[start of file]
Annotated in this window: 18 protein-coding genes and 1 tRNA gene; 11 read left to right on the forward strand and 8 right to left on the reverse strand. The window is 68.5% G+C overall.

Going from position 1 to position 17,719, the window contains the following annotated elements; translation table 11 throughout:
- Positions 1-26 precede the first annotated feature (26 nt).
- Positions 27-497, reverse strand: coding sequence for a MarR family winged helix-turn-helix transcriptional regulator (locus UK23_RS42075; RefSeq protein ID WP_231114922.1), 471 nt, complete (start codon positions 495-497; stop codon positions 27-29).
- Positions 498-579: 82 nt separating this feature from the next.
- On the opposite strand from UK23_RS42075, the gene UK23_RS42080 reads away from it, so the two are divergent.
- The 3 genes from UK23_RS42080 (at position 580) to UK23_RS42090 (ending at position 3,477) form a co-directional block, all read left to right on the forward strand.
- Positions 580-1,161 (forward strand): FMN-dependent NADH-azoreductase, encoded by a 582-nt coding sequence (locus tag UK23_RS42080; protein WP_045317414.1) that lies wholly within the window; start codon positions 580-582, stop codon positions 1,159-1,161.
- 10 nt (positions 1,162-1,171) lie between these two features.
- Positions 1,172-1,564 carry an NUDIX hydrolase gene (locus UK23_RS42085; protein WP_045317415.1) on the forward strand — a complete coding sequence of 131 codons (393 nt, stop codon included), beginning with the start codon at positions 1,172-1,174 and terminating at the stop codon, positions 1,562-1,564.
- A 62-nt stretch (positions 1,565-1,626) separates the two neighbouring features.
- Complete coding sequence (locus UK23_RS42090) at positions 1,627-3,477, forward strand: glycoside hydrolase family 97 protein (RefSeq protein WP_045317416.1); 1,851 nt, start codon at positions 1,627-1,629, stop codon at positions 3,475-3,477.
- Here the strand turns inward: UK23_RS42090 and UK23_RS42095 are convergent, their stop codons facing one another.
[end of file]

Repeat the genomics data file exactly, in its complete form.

Annotated in this window: 18 protein-coding genes and 1 tRNA gene; 11 read left to right on the forward strand and 8 right to left on the reverse strand. The window is 68.5% G+C overall.

Going from position 1 to position 17,719, the window contains the following annotated elements; translation table 11 throughout:
- Positions 1-26 precede the first annotated feature (26 nt).
- Positions 27-497, reverse strand: coding sequence for a MarR family winged helix-turn-helix transcriptional regulator (locus UK23_RS42075; RefSeq protein ID WP_231114922.1), 471 nt, complete (start codon positions 495-497; stop codon positions 27-29).
- Positions 498-579: 82 nt separating this feature from the next.
- On the opposite strand from UK23_RS42075, the gene UK23_RS42080 reads away from it, so the two are divergent.
- The 3 genes from UK23_RS42080 (at position 580) to UK23_RS42090 (ending at position 3,477) form a co-directional block, all read left to right on the forward strand.
- Positions 580-1,161 (forward strand): FMN-dependent NADH-azoreductase, encoded by a 582-nt coding sequence (locus tag UK23_RS42080; protein WP_045317414.1) that lies wholly within the window; start codon positions 580-582, stop codon positions 1,159-1,161.
- 10 nt (positions 1,162-1,171) lie between these two features.
- Positions 1,172-1,564 carry an NUDIX hydrolase gene (locus UK23_RS42085; protein WP_045317415.1) on the forward strand — a complete coding sequence of 131 codons (393 nt, stop codon included), beginning with the start codon at positions 1,172-1,174 and terminating at the stop codon, positions 1,562-1,564.
- A 62-nt stretch (positions 1,565-1,626) separates the two neighbouring features.
- Complete coding sequence (locus UK23_RS42090) at positions 1,627-3,477, forward strand: glycoside hydrolase family 97 protein (RefSeq protein WP_045317416.1); 1,851 nt, start codon at positions 1,627-1,629, stop codon at positions 3,475-3,477.
- Here the strand turns inward: UK23_RS42090 and UK23_RS42095 are convergent, their stop codons facing one another.